Severity of maize gray leaf spot

The analysis of variance on gray leaf spot severity was showed significant difference at p<0.05 among the main effects of maize varieties. The highest gray leaf spot severity were recorded from local maize (check) and AMR-852 hybrid variety which result of 2.47 (49.4%) and 2.41 (48.2%), respectively that were not showed significant different whereas the lowest gray leaf spot severity were recorded from Gibie 2 and Jibat varieties which result of 1.02 (20.4%) and 1.06 (21.2%), respectively and that were not showed significant different (Table 1).

Variety Incidence (%) Severity (1-5 scale) AUDPC (%-day) Disease progress rate
Local 58.80a 2.47 (49.4)a 214.83a 0.0862
AMR-852 56.27a 2.41 (48.2)a 211.06a 0.0844
Agrene 50.23b 2.28 (45.6)b 184.09b 0.0715
Gibie 3 47.70b 2.27 (45.4)b 181.52b 0.0701
SPRH 43.50c 2.03 (40.6)c 167.73c 0.0655
Wonji 39.77d 2.02 (40.4)c 175.85d 0.0689
Hora 35.47e 1.72 (34.4)e 162.49e 0.0368
SBRH 32.90e 1.68 (33.6)e 166.76c 0.0625
BH-546 25.57f 1.66 (33.2)e 154.52f 0.0368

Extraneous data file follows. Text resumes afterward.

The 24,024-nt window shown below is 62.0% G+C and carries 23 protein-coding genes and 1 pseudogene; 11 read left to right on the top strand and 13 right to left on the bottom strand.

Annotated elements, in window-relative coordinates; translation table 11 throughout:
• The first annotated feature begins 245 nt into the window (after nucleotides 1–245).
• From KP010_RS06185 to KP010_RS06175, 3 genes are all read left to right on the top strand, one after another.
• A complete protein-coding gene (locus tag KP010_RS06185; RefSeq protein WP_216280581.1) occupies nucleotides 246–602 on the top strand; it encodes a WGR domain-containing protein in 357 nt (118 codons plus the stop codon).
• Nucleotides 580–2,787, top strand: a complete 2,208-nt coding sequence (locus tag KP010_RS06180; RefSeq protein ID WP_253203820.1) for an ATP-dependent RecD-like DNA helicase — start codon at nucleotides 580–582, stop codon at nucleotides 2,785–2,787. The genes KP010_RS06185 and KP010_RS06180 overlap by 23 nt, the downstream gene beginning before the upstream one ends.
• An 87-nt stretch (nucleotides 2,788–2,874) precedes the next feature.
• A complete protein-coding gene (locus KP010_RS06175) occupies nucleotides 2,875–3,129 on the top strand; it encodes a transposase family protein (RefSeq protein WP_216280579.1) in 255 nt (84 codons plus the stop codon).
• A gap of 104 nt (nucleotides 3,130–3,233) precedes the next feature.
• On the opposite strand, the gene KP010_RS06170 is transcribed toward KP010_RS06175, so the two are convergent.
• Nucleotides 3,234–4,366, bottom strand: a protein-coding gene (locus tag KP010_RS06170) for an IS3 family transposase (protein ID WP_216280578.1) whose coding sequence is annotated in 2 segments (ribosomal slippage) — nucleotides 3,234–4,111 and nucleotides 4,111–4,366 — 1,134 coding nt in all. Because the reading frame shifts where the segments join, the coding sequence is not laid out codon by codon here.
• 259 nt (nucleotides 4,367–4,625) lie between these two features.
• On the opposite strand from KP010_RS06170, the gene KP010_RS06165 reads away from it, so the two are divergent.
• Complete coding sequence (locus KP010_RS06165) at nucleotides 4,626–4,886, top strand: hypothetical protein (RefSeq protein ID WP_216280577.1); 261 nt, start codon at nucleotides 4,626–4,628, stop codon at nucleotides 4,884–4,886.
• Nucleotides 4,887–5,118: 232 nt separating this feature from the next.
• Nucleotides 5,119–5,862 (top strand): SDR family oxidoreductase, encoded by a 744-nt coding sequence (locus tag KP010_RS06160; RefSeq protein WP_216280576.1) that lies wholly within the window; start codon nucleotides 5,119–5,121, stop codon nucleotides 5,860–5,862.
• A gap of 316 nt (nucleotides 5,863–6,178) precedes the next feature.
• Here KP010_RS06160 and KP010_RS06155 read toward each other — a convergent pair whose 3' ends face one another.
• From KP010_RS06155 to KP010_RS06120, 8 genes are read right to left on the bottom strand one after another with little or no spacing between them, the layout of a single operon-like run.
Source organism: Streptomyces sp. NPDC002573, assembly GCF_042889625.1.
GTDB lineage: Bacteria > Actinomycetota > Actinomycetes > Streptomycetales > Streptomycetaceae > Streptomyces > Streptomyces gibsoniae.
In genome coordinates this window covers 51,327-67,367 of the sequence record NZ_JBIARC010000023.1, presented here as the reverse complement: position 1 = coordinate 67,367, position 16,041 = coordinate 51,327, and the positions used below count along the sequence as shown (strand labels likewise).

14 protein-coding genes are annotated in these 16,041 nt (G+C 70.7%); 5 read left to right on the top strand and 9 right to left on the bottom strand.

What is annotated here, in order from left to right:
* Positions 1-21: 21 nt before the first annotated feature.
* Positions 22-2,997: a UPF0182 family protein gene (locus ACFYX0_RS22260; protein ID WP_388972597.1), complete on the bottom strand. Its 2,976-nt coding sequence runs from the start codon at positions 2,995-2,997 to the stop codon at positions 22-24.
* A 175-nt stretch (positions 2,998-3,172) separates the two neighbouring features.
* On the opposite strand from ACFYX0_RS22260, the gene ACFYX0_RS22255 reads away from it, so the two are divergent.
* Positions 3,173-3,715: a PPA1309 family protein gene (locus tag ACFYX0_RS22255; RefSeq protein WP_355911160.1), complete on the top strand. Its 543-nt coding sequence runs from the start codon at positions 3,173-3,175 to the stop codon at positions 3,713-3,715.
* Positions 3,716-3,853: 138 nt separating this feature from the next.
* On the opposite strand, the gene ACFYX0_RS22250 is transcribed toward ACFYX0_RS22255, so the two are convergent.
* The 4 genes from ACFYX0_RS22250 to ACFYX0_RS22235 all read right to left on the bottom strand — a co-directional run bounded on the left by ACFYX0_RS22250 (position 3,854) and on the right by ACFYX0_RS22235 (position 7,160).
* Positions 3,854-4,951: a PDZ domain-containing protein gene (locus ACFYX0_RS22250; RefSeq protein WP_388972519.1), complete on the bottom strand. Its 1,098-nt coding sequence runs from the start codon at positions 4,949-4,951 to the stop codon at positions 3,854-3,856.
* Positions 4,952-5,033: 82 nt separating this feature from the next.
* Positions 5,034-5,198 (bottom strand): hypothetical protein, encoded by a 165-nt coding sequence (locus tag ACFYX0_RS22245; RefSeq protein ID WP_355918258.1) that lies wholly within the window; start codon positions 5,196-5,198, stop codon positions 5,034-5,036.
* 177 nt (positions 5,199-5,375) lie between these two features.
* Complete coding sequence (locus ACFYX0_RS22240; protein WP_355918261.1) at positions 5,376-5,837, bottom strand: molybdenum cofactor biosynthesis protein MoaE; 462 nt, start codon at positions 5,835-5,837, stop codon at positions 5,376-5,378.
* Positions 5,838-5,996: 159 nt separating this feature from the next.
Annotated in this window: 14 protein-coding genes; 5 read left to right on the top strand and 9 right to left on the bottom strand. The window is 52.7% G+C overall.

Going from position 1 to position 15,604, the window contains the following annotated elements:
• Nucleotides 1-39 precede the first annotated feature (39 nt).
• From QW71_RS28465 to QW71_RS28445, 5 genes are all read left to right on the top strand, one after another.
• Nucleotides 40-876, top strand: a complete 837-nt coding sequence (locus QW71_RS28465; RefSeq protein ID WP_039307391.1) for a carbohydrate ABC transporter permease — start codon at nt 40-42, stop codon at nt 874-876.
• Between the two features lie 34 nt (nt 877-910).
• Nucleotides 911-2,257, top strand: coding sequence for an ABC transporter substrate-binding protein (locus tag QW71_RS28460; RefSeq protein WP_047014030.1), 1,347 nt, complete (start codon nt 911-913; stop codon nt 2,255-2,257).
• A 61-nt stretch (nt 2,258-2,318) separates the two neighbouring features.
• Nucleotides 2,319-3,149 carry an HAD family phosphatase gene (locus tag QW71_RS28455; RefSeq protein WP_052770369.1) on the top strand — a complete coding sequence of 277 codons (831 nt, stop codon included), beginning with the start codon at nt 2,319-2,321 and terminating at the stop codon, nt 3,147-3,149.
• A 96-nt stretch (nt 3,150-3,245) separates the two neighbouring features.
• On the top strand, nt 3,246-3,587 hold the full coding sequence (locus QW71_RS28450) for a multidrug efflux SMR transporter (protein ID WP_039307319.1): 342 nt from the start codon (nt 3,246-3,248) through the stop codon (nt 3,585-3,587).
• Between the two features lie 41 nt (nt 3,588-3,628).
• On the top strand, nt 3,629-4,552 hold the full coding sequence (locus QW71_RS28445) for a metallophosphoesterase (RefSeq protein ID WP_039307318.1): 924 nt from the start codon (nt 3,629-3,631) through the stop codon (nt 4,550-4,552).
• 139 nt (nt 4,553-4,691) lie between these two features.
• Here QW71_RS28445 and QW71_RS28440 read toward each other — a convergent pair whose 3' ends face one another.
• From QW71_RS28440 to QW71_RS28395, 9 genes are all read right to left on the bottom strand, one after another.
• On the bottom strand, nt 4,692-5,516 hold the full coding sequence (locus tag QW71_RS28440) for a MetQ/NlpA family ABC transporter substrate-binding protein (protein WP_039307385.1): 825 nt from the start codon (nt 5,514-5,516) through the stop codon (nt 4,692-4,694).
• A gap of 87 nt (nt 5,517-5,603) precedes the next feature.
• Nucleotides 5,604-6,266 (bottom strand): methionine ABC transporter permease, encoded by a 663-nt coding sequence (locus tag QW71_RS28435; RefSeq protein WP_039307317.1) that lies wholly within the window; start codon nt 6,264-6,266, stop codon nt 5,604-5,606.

Jibat 24.17f 1.06 (21.2)f 152.64f 0.0349
Gibie 2 22.70f 1.02 (20.4)f 150.49f 0.0315
LSD (5%) 2.956 0.164 4.231 NS
CV (%) 7.39 8.15 7.43 3.67

LSD=Least Significant Difference; CV=Coefficient of Variation; NS=Non-Significant; AUDPC=Area Under Disease Progress Curve.
Means followed by the same letter didn’t show significant different at p<0.05 according to least significant difference.

Table 1: Main effect of maize varieties on gray leaf spot incidence, severity, and area under disease progress curve (AUDPC) and gray leaf spot disease progress rate.

Area under Disease Progress Curve (AUDPC)

Area under the disease progress curve (AUDPC) showed significant difference at p < 0.05 among the main effects of maize hybrid varieties. The analysis of variance revealed that the highest AUDPC%-days of 214.83%-days and 211.06%-days were calculated from local maize (check) and AMR-852 hybrid variety, respectively and that were not showed significant different (Table 1) whereas the lowest AUDPC%- days of 150.49%-days was calculated from Gibie 2 variety, followed by Jibat and BH-546 varieties which result of 152.64%-days and 154.52- days, respectively and that were not showed significant different (Table 1). Previous works at Bako indicated genotypes considered as susceptible variety had AUDPC values more than resistant genotypes [12]. There was gray leaf spot pressure on the susceptible local maize and high inoculum pressure had major influence on disease development and reproduction in conformity with the findings of Madden [15].